Finally, there are several sources of briefs according to the subject matter and case you are going to be working with, such as legal, medical, asbestos, financial, and so on. Take advantage of your JCR articles and learn and use the briefs others ahead of us have found to be helpful. Join Facebook pages and network with other reporters also for writing tips. A favorite part of our state association’s annual convention is the steno swap session, where people ask for and others assist with shorthand briefs for those pesky phrases and long words that invariably try to trip up even the best realtime writer.

If you really want to accept the challenge to improve your writing and become the best, most professional realtime reporter that you can be, stretch yourself and begin to implement small changes to your dictionary and your writing one step at a time. Perhaps the final and best word of advice is this: “If nothing changes, nothing changes.”

Cathy Busa, RPR, is an official court reporter from Plantersville, Texas. She can be reached at

A realtime tip that I will never forget

By Felicia Coleman Jordan

One of my favorite realtime tips came about due to a CART assignment at a college in my area. Upon arriving at the classroom, I set up my laptop realtime software and netbook for my student. I taped down my extension cord and cables to make sure that no one would trip while walking around the classroom. After hooking up, I checked my laptop and the student’s netbook to make sure that there was a proper connection on both computers. Initially, both computer screens were connected. A few minutes later, however, I noticed that my student’s screen had gone blank. I went to the student’s netbook to try to troubleshoot the issue and was unable to immediately resolve the problem.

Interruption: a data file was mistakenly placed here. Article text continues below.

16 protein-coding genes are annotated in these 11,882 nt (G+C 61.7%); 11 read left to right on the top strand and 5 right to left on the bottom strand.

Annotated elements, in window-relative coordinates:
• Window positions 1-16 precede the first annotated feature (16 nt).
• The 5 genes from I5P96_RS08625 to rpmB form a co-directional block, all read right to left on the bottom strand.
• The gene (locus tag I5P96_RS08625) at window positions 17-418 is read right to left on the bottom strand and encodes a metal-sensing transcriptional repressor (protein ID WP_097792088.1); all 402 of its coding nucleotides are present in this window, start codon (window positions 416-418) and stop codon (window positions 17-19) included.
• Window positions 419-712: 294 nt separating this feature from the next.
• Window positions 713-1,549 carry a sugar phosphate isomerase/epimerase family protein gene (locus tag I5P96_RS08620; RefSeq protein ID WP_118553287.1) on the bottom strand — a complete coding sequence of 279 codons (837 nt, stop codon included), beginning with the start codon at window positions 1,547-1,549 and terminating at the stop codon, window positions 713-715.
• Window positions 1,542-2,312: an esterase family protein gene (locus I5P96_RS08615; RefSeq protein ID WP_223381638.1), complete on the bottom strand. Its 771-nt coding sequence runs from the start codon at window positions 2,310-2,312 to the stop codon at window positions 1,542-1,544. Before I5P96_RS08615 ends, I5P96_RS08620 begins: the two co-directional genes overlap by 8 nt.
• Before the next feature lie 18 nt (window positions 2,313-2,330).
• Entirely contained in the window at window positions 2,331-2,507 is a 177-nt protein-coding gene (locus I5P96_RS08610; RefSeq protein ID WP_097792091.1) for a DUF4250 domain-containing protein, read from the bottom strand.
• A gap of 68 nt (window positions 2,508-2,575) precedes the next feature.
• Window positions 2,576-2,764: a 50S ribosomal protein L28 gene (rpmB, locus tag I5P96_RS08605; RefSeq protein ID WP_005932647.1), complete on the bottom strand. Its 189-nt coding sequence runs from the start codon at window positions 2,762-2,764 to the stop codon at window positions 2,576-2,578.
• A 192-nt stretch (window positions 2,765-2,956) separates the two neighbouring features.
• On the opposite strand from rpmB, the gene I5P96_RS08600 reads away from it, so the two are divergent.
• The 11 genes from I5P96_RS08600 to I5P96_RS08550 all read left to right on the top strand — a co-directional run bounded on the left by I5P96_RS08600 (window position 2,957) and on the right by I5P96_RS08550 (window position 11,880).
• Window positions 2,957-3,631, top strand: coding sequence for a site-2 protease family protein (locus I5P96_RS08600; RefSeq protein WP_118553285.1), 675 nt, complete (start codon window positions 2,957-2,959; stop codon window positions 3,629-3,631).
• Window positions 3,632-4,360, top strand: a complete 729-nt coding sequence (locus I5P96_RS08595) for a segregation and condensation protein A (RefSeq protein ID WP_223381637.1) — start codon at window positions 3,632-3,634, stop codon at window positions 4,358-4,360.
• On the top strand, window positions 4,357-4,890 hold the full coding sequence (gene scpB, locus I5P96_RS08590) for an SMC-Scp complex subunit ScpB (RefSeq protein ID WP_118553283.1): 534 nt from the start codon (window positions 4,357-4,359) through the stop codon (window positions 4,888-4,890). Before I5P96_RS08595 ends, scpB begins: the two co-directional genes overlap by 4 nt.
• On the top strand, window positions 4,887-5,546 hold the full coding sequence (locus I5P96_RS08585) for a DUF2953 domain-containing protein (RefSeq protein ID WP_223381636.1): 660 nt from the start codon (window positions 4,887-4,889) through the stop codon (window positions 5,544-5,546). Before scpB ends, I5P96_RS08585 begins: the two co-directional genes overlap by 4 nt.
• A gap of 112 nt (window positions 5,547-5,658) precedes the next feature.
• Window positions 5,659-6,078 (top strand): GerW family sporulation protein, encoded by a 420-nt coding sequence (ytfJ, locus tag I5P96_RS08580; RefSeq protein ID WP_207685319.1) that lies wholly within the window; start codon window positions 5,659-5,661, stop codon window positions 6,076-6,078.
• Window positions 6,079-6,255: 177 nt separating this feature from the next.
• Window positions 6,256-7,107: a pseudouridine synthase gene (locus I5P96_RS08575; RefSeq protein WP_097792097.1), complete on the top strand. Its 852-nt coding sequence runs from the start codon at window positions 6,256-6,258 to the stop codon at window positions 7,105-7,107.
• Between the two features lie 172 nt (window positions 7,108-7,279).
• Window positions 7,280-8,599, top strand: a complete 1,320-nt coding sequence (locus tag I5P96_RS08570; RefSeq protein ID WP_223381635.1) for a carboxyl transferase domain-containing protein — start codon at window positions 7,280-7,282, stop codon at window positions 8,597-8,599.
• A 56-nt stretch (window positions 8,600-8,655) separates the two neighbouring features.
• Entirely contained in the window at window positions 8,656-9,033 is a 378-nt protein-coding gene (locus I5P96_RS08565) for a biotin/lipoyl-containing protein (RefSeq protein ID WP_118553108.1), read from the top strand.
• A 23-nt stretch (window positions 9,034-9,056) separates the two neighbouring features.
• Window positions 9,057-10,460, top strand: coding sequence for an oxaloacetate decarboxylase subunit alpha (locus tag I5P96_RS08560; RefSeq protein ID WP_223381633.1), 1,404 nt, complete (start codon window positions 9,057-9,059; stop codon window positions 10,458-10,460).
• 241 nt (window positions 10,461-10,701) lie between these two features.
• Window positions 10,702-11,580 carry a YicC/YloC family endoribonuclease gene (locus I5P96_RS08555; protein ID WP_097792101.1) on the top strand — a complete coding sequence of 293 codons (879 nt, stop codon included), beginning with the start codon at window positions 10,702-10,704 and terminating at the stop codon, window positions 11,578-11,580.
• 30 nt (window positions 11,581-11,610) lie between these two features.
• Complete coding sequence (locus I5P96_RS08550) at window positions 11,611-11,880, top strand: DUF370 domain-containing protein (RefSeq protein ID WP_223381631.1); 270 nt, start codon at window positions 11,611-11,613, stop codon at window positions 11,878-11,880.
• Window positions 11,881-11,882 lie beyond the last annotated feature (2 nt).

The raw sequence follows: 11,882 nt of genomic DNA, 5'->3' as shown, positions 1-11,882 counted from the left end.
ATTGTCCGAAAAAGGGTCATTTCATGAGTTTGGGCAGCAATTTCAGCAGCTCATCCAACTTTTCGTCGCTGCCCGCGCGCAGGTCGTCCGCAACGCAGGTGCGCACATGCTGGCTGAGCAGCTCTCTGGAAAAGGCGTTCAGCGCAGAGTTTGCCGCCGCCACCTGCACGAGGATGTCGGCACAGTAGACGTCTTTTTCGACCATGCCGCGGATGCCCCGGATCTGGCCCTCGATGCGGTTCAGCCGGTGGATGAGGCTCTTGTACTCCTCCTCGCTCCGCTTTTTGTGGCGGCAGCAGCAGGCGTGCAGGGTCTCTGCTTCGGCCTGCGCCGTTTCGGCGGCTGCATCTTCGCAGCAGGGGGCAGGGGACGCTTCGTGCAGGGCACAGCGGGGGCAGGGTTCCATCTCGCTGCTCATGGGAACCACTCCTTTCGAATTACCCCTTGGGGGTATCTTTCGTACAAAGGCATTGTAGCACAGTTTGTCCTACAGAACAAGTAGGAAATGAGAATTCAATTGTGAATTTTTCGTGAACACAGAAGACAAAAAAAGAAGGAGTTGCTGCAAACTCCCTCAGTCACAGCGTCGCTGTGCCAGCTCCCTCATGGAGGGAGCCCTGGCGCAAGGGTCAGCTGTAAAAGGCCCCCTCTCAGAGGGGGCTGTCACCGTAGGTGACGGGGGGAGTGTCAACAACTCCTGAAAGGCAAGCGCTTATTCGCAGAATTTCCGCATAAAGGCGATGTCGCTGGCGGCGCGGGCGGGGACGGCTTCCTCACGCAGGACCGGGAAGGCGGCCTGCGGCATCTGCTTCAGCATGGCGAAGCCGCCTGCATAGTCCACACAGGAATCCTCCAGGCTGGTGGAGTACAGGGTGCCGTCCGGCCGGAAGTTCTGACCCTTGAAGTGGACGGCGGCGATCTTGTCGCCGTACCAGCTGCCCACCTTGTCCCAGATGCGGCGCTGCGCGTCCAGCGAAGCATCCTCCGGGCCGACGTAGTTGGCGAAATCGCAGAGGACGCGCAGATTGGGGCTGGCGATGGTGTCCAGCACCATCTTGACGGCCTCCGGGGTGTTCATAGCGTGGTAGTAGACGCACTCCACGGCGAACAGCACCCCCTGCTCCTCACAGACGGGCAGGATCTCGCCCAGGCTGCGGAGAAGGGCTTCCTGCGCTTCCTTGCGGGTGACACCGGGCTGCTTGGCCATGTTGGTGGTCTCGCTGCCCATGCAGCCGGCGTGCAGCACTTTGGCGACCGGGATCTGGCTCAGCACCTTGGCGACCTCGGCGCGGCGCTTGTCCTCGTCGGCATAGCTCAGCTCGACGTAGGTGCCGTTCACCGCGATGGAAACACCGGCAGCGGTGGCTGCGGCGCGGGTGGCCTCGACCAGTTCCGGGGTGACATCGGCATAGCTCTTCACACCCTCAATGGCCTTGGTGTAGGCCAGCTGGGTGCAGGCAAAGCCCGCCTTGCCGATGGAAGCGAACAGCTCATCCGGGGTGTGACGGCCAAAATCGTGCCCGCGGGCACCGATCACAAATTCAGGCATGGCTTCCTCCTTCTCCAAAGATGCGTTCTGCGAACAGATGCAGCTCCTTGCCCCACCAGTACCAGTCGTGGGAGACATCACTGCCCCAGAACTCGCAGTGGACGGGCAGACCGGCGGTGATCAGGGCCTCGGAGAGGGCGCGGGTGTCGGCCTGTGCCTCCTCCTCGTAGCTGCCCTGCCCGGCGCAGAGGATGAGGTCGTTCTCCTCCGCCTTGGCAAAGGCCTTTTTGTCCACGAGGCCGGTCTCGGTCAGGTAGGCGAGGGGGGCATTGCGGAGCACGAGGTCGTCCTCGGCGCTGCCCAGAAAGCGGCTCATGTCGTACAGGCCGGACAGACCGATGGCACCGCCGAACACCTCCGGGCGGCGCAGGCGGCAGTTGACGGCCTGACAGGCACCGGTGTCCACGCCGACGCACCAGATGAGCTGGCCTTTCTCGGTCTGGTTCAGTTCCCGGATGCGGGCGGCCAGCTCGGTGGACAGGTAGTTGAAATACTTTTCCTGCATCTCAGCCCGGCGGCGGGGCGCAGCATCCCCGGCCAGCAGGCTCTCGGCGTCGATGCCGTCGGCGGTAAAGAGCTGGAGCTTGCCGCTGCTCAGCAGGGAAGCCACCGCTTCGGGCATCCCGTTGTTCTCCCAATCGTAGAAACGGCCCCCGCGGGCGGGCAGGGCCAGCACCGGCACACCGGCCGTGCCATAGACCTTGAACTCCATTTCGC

It was important that I get the student’s netbook up and running, so I had to quickly decide how to troubleshoot the issue. I knew if I moved my computer in front of the student, she would be able to read my screen and join the lecture. As my extension cord and cables were currently taped to the floor and class was getting ready to start, I realized that this may not be as simple as I first thought. I had to make sure not to disturb the professor or the rest of the students while troubleshooting the problem. Time was of the essence at this point, as the lecture was only seconds away from starting.

I quietly pulled the tape up from where my cables ran and swiftly moved my laptop over to where the student was seated. I placed my laptop in front of the student so that she was able to read from my screen. She was now up and running. I was so thankful that I was able to resolve the problem before the lecture started — I must admit, my student was, too!